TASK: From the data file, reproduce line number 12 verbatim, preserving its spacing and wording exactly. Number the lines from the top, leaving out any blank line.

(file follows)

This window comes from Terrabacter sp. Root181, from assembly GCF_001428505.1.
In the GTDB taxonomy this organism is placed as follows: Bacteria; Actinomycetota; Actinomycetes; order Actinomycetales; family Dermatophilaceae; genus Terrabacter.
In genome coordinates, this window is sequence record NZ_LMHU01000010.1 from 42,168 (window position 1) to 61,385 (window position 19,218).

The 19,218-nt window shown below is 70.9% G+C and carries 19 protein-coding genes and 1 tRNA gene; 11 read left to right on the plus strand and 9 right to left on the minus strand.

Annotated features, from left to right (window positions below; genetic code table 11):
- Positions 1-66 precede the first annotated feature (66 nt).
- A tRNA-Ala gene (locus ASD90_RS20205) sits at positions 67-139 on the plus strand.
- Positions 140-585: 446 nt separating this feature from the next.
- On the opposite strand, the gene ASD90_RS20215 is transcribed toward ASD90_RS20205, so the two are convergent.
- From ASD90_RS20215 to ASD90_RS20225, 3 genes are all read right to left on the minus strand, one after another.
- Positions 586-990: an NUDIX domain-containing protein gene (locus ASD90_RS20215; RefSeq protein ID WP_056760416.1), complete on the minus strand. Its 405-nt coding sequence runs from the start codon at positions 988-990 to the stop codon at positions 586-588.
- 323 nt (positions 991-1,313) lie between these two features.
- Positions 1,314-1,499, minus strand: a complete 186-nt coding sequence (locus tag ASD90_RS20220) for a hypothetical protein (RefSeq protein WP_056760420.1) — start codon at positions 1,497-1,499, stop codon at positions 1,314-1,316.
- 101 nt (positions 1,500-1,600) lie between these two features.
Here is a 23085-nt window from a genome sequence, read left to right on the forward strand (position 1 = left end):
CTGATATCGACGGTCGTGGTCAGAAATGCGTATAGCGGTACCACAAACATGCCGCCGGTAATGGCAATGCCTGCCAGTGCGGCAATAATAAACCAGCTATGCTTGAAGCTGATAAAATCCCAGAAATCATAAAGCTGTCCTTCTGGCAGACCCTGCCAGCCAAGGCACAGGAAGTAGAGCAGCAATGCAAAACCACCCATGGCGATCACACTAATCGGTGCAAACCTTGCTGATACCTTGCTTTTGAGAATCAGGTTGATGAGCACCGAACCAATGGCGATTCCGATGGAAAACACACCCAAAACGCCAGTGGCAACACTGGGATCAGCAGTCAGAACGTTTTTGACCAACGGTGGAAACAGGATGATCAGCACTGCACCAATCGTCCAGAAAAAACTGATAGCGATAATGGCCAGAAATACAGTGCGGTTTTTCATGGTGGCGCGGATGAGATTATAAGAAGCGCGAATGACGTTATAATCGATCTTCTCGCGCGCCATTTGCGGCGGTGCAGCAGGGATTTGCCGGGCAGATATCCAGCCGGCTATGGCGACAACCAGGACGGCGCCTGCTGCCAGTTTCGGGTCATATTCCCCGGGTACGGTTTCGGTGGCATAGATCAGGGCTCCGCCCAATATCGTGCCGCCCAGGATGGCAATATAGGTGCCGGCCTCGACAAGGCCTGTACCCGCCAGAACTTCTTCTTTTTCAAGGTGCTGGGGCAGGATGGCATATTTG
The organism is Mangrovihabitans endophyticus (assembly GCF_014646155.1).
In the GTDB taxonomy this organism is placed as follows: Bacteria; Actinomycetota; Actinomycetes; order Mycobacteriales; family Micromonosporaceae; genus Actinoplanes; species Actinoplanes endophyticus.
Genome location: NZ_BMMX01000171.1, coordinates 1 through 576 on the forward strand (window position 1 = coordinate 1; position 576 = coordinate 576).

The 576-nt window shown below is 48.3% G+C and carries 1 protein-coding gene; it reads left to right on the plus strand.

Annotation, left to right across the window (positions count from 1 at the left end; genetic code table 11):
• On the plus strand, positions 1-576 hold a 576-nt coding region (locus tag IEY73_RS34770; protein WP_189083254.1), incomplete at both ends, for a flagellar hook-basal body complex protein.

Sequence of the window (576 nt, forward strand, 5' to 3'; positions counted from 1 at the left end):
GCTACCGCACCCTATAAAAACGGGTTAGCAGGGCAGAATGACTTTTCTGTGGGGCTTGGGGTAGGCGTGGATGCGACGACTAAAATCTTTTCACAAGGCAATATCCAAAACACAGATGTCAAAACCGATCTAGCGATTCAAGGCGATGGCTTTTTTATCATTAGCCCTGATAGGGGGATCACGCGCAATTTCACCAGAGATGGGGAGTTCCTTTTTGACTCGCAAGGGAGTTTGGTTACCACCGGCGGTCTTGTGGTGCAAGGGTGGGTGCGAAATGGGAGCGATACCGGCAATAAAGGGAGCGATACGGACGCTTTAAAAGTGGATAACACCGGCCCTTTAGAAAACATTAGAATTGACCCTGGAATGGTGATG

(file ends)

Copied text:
- 323 nt (positions 991-1,313) lie between these two features.